Stratton: “Karen, tell me about your connection with Missionary Flights.”

Davis: “That started about 6 months after we moved to Haiti. We were at the airport one day, and I ended up helping MFI with their paperwork for the government. Then I began to help with the passengers. Then, the cargo. Finally, my husband and I looked up and realized that we were the volunteers for MFI in Haiti.

Stratton: “I’ve been a Pilot at MFI for 8 years. When Karen says volunteers for MFI in Haiti, she means that every time we land in Cap-Haitian she is there to meet the flight. She is there to handle passengers and cargo. It is really hard to explain all of the various things Karen does and what she means to MFI. Karen interacts with the 120+ affiliated mission organizations that are connected to Cap-Haitian. I would like for her to share a story of how she has seen an impact in relation to some of those other missions.

Davis: “I think that the first story that I want to share with you happened quite a few years ago. Brooke, a young missionary girl was on a bicycle and was hit by a big truck. After hearing from a doctor, Don called me and said, ‘Karen, we have to get this child out of Haiti, or she is going to die.’ All I could think to do was contact MFI. After getting ahold of Dick Snook, he arrived the next morning as the Cap-Haitian airport was opening. We brought Brooke out to the airplane on a backboard and loaded her into the little plane that had been flown in. We realized that she did not have the necessary straps on the board to hold her secure, and Don ran out to the truck to get ratchet straps to fasten her onto the board. Dick then flew Brooke, her mom, and her sister back to America. Because of that, Brooke is alive today. If it were not for MFI and the grace of God, that child would have been dead.”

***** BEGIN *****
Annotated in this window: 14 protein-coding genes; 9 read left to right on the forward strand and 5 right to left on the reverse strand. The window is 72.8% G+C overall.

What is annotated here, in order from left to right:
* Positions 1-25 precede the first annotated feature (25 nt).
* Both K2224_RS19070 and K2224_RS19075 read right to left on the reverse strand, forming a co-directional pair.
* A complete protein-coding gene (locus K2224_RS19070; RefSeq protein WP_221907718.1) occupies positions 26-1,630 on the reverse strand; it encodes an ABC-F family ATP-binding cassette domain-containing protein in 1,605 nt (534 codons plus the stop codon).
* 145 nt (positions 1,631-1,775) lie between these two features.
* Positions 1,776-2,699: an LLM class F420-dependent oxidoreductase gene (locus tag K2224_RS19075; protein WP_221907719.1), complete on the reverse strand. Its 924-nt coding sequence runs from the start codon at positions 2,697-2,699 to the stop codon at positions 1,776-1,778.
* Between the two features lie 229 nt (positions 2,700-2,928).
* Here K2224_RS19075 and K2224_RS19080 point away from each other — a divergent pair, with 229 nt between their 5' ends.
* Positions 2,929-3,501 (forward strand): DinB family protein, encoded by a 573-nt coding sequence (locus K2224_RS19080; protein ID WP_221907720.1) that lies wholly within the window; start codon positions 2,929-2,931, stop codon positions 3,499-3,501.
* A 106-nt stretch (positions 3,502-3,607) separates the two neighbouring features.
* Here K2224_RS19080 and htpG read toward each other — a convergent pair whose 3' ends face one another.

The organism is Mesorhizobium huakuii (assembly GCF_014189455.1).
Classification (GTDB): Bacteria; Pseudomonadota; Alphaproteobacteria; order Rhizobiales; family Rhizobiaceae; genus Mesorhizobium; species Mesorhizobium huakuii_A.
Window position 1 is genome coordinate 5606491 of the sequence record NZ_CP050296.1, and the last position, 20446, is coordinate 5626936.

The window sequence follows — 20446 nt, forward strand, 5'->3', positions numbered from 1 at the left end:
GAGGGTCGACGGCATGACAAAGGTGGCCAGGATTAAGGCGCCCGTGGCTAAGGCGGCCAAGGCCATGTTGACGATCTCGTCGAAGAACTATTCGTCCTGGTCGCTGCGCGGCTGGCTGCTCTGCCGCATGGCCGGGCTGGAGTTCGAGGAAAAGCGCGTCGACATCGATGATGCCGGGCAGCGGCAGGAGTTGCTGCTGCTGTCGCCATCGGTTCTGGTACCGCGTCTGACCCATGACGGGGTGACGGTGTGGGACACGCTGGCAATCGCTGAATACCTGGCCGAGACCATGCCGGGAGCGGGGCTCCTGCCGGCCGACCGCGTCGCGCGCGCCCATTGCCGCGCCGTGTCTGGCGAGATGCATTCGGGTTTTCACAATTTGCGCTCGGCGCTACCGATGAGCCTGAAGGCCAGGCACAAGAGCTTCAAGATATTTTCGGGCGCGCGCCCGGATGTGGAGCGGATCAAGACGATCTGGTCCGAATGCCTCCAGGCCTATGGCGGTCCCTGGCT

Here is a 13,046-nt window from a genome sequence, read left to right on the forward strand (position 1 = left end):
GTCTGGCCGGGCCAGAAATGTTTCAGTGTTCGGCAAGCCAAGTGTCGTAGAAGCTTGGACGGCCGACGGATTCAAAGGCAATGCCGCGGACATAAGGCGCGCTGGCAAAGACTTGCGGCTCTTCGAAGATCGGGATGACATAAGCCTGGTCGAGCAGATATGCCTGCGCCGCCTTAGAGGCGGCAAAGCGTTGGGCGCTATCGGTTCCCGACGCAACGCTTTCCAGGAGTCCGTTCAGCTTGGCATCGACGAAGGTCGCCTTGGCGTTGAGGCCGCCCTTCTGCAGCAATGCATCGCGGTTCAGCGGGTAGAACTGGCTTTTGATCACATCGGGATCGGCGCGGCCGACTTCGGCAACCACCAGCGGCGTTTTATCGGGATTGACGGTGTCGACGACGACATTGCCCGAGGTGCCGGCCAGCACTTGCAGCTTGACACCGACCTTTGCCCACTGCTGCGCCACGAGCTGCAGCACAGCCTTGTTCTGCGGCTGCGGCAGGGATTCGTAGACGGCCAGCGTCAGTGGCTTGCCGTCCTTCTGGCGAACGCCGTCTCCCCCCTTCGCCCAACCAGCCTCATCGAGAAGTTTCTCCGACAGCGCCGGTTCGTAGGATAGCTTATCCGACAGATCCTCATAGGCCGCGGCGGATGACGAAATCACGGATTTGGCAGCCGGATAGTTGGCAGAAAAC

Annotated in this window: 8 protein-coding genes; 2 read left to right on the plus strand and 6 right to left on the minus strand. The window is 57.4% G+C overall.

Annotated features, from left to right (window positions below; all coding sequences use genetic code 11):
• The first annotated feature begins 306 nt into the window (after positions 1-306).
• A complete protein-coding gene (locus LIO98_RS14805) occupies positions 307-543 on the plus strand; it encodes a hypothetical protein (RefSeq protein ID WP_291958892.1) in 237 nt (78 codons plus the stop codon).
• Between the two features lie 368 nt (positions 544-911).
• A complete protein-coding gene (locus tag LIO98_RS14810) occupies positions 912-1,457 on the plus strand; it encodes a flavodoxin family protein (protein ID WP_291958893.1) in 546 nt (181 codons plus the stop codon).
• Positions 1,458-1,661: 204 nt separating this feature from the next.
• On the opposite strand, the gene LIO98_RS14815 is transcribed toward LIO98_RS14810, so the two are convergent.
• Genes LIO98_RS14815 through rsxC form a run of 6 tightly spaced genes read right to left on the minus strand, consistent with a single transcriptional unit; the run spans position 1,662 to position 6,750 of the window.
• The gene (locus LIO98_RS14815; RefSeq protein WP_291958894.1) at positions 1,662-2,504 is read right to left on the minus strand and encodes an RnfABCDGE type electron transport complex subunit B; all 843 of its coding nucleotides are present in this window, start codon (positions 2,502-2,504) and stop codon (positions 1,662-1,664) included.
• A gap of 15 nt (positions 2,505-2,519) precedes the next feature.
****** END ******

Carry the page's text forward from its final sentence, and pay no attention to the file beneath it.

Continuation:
Stratton: “What an awesome story. Many times we pilots, mechanics, staff, and volunteers do not know the impact that we have at MFI. Many of you are familiar with the earthquake that occurred in 2010, and the impact that MFI had in respect to that event. While Karen was in Cap-Haitian, a good distance from the epicenter, I would still like for her to share her experience, and how she saw MFI working during that time.”